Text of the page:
Friday, May 14

ESG index funds are hot. That may be a risky thing for investors

Mason Trinca | Getty Images News | Getty Images

Google employees at the tech giant’s headquarters in Mountain View, California, walk off the job to protest the company’s handling of sexual misconduct claims.

When it comes to investing, the notion that you can make money in the market and feel good about your investments at the same time is very compelling, especially among younger investors from the millennial and Gen Z demographics. This is the key reason why environmental, social and governance (ESG) screens are being more commonly used to evaluate stocks by fund managers — including the world’s biggest of all, BlackRock — and socially responsible investing is attracting more assets.

According to Morningstar, estimated flows into open-end and exchange-traded sustainable funds, the overall category of ESG and SRI funds, reached $13.5 billion through this past September. That’s not a huge number relative to the overall size of the fund industry — which is measured in the trillions of dollars — nor is it big compared to overall ETF flows, which have reached hundreds of billions of dollars annually in recent years. But it is a big jump from the $5.5 billion these funds attracted in all of 2018.

One short-term reason for increased interest: the year-to-date performance of many of these funds has been strong.

The Vanguard ESG U.S. Stock ETF is up over 27% year to date, through Nov. 13, according to Morningstar data, and that’s compared to an S&P 500 ETF return of over 25% —.a 2% performance edge for Vanguard. BlackRock’s iShares ESG MSCI USA ETF is up 25% year-to-date, matching the market. Why would the performance edge exist for the Vanguard ETF and some other ESG funds showing recent outperformance of the S&P 500? To answer the question, you have to look under the ETF’s hood.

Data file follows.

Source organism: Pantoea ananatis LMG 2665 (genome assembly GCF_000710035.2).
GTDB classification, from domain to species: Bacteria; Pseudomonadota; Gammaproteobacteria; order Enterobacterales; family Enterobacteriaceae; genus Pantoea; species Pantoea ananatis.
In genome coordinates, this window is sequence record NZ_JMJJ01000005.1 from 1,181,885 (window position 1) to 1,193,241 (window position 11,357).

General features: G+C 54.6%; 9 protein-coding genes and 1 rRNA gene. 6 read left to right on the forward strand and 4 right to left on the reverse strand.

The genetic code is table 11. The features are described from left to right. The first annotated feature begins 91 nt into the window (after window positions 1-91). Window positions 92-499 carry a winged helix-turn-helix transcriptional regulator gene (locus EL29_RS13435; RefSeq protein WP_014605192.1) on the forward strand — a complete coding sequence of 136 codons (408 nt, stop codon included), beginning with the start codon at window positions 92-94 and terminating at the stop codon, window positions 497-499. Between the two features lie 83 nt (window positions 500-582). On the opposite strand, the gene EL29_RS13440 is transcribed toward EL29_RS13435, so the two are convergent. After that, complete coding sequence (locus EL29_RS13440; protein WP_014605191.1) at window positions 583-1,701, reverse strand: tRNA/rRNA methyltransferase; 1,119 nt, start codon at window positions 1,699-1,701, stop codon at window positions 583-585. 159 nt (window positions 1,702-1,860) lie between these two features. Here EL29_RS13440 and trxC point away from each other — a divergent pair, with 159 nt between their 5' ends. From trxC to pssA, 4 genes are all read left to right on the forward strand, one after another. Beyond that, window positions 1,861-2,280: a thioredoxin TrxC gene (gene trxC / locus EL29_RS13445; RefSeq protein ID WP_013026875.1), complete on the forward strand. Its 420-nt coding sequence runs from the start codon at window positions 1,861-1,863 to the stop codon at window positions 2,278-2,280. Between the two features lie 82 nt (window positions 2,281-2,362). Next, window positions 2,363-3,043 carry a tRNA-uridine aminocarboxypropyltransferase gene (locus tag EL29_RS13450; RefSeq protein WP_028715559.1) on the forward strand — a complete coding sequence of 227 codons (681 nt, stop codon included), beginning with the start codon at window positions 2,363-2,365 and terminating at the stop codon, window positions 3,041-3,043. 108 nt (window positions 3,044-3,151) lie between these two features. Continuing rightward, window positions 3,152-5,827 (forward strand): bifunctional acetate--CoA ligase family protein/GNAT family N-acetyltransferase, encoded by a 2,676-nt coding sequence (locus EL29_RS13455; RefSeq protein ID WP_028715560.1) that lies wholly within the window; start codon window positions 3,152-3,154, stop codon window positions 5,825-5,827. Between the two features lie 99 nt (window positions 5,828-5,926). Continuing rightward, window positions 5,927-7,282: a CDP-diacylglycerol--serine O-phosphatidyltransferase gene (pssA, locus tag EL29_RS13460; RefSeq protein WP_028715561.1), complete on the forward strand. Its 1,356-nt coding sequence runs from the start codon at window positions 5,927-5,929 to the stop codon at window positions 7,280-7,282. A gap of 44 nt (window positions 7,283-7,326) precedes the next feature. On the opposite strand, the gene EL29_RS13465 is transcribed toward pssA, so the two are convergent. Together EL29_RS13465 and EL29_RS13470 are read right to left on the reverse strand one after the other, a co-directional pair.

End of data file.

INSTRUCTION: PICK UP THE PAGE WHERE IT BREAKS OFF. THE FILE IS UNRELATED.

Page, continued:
The Vanguard ESG ETF has a 28% sector weighting to technology, which is significantly higher than the S&P 500 and iShares ESG fund’s roughly 20% weighting to technology stocks. The “large-blend” category that Morningstar puts these funds in has a 22% weighting to tech, on average. For investors in ESG funds where a tech weighting is higher than average, it’s an advantage right now but could be a bigger risk for investors than they appreciate.

I want to make one thing clear: I am pro-environment, pro-equal rights for women and minorities, and pro-LGBT rights. I don’t hunt, my wife won’t wear fur, and we would never buy a backyard set made with redwood. I am not against the socially responsible investing approach and I’ve told clients that if owning ESG funds is the only way you’ll stay invested, then it’s not a bad way to go. But as a fiduciary, it is important for me to be clear with investors about what they are buying.

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